Weingarten: 'Movember' gets men talking about health
Noticed a proliferation of nascent facial shrubbery at work this month? That's because it's still mid-Movember, a portmanteau of mustache and November.
The international effort encourages men to grow mustaches to raise awareness of -- and money for -- men's health issues, including prostate and testicular cancers.
Men register at us.movember.com and commit to growing a 'stache for November. So far, 875,000 people have registered to support this year's campaign, which has raised $34 million. Fundraising and end-of-month celebrations, such as galas and 5k races, are also part of the undertaking.
"It takes the stigma away from men getting help," said Mark Hedstrom, the U.S. director for Movember, who is growing a mustache.
Movember is several years old, with a governing board of former executives and a separate science panel of doctors and scientists.
For some, Movember is a reminder of the pink-draped Breast Cancer Awareness Month initiatives in October. But is Movember a marketing gimmick or a serious effort to change the way men think about health?
Hedstrom said men generally seem less inclined to seek medical attention unless they are ill. Growing up, "they are told to put a Band-Aid on it and keep moving," he added.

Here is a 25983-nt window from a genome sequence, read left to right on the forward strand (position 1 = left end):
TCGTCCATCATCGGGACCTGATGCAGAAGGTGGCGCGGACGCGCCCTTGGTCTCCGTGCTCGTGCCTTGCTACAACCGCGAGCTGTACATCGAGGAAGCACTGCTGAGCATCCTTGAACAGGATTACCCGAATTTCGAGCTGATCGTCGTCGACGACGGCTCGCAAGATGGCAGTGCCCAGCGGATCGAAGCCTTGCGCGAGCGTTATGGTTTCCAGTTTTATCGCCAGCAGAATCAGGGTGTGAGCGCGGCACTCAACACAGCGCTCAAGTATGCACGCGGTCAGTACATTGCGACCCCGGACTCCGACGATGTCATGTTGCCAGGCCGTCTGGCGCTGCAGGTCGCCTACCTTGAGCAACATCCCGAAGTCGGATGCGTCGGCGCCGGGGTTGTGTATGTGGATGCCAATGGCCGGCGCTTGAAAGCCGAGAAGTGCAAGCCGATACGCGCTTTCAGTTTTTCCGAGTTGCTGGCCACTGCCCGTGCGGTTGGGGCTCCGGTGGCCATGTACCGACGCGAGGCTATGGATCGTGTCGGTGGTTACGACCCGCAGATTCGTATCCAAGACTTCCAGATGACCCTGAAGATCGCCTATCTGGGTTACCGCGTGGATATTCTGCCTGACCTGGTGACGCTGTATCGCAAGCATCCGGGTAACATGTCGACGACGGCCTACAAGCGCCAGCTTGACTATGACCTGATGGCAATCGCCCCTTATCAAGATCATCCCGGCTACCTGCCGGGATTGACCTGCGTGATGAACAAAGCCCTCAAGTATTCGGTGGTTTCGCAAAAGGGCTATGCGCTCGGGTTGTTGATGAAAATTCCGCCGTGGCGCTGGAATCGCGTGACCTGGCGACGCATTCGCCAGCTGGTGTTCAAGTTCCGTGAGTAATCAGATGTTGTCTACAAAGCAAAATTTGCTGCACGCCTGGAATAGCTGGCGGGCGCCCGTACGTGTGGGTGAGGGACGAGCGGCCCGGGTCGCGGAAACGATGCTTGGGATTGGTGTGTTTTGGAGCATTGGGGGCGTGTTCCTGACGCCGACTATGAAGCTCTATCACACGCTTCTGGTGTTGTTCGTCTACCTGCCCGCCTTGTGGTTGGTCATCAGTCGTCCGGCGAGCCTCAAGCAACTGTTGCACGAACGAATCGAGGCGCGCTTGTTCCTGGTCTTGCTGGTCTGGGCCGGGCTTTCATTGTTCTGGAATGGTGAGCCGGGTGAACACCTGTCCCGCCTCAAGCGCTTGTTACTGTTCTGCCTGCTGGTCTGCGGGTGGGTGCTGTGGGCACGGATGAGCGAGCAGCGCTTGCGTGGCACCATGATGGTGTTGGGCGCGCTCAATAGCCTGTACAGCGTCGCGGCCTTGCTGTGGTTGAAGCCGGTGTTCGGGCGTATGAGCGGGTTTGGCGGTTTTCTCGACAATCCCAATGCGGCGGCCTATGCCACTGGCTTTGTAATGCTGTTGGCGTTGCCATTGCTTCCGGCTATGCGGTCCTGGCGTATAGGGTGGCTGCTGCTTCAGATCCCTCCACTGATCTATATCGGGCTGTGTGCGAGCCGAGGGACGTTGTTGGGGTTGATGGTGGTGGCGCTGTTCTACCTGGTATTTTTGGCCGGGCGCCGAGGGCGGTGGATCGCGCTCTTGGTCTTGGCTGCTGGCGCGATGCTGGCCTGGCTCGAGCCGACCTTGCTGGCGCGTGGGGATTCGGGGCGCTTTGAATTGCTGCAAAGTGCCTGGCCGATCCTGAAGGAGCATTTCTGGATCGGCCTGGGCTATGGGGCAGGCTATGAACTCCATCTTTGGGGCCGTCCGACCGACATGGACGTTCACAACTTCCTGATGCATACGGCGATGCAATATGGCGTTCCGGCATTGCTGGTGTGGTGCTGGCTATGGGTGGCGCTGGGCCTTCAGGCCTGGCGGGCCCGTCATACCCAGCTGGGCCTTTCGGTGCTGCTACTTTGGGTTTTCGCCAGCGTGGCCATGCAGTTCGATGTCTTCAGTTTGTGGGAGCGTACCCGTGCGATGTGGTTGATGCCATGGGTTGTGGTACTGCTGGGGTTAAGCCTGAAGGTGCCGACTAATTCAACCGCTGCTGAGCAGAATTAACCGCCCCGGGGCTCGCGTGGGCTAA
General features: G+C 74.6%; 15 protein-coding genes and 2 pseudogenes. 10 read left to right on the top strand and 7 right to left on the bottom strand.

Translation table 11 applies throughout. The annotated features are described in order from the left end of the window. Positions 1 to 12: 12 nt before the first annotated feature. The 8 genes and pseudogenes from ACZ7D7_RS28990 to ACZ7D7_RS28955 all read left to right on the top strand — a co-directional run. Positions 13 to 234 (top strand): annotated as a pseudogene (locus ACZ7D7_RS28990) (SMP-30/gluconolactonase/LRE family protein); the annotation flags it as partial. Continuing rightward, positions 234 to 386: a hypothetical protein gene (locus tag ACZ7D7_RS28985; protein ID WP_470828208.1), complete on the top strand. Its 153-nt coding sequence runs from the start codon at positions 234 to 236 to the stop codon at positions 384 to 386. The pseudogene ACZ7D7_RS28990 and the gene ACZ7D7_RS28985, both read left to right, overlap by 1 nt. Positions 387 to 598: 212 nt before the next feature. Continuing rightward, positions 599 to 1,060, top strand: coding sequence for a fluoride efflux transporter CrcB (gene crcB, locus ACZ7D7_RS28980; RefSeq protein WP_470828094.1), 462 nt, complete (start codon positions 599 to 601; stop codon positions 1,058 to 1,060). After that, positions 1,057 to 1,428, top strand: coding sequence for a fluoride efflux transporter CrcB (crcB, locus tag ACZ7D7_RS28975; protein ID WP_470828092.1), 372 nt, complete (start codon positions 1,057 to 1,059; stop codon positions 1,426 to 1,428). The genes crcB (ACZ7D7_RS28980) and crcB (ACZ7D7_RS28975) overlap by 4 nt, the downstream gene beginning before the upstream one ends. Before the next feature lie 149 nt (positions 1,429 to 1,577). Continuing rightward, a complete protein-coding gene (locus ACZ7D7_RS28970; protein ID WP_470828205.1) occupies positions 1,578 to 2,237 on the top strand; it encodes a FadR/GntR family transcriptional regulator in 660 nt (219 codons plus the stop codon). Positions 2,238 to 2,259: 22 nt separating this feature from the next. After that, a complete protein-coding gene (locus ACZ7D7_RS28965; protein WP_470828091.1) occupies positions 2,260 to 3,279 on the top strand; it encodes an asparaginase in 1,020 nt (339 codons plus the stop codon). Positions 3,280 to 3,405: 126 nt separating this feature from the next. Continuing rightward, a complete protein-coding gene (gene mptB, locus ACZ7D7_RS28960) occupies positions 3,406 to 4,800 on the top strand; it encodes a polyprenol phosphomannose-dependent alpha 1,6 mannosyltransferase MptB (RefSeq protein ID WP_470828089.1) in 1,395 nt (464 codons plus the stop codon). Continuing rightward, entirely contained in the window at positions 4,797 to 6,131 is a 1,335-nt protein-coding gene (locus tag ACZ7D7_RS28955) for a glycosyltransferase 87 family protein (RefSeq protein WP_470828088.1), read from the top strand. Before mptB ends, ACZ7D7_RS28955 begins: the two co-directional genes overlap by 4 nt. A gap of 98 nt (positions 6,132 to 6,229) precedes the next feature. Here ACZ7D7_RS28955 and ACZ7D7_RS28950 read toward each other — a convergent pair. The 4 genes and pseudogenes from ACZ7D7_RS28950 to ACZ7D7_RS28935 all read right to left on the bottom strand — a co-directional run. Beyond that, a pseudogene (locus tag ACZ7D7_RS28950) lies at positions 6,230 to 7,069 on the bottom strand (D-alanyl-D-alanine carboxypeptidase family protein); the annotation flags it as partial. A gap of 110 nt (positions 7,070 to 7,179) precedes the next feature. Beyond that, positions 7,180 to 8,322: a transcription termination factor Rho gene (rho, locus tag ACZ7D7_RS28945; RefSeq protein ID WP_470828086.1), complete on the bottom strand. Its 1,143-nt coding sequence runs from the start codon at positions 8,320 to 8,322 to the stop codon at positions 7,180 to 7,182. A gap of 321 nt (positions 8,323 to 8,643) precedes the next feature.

Dr. Michael L. Grossbard, chief of hematology-oncology at St. Luke's Roosevelt Hospital Center and Beth Israel Medical Center, said men normally don't talk to each other, or anyone else, about health.
"The conversation has to start somewhere," said Grossbard, who added that he is "not cynical" about Movember being a marketing ploy. "Usually, people don't come to see me until they've had symptoms for months and months."
Rob McMillen, a master barber at the Blind Barber in the East Village, is growing a mustache for Movember because he thinks the initiative is an opportunity for men to talk about trends and open up about serious issues.
"I see guys paying attention not only to the physical aesthetic, but to their health as well," he said.
So if you've wanted to channel your inner Tom Selleck or Salvador Dali, now's your chance.